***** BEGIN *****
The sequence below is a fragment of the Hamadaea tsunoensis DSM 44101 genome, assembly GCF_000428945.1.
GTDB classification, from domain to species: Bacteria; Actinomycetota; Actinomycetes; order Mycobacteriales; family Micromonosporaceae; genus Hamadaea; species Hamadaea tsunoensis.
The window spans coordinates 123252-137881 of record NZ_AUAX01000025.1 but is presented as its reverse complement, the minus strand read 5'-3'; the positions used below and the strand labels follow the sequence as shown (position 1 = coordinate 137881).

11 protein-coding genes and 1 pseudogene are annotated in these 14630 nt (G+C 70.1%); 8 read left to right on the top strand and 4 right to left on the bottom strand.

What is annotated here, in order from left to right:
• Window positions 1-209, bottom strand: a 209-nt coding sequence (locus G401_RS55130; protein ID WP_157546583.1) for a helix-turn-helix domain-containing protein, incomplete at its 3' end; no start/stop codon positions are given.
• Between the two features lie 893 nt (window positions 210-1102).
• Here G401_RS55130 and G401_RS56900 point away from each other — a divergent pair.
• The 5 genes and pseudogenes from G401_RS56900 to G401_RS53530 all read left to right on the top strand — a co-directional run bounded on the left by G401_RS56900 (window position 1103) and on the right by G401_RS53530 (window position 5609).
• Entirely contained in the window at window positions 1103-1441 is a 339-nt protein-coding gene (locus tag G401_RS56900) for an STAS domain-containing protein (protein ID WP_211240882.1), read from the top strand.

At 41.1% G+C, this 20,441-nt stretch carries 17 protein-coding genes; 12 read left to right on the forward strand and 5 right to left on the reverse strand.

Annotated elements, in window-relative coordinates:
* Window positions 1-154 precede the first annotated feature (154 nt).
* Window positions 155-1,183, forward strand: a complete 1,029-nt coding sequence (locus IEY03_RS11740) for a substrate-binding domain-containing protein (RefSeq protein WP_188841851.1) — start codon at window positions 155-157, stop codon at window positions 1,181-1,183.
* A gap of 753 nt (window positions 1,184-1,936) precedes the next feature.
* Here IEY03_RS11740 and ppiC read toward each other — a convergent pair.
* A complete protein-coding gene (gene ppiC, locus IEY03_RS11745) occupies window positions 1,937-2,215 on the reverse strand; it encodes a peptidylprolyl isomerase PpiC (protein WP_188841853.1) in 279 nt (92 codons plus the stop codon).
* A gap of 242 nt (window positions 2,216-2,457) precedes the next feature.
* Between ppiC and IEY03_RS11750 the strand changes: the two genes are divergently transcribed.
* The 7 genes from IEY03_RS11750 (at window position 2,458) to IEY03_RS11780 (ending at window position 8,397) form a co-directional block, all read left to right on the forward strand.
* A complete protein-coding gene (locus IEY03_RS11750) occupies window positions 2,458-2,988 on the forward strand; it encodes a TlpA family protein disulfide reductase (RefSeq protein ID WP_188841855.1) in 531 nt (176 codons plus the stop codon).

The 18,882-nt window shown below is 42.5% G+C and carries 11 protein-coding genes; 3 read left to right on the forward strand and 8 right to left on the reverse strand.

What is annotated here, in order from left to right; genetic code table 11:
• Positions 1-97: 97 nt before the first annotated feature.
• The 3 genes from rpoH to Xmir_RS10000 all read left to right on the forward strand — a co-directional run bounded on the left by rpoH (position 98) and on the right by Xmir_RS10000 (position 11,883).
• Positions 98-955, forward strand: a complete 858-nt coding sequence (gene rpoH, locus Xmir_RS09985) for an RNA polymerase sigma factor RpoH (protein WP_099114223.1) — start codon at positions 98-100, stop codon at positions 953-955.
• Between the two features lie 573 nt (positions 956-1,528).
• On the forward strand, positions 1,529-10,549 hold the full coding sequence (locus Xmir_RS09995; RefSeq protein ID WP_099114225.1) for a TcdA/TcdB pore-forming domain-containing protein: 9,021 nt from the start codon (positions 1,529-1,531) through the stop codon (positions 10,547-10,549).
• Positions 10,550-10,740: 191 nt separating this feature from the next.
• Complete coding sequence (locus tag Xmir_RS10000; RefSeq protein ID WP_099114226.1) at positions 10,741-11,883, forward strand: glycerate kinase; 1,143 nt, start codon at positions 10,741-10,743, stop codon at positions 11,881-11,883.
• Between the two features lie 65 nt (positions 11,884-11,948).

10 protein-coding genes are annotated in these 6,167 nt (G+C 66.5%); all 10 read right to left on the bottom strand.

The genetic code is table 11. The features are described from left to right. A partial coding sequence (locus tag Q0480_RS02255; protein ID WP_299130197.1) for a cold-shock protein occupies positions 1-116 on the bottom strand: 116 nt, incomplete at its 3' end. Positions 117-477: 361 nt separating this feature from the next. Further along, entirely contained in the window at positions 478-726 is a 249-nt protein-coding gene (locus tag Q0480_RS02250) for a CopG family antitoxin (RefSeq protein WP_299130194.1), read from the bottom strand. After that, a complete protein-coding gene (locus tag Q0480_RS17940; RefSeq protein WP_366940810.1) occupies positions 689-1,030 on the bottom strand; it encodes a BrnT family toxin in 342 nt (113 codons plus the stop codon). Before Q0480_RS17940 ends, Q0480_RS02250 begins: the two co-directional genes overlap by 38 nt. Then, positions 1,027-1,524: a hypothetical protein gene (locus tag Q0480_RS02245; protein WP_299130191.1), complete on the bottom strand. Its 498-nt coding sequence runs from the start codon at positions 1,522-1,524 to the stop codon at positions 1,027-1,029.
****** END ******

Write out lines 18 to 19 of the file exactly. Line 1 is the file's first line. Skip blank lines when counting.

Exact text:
* A gap of 242 nt (window positions 2,216-2,457) precedes the next feature.
* Between ppiC and IEY03_RS11750 the strand changes: the two genes are divergently transcribed.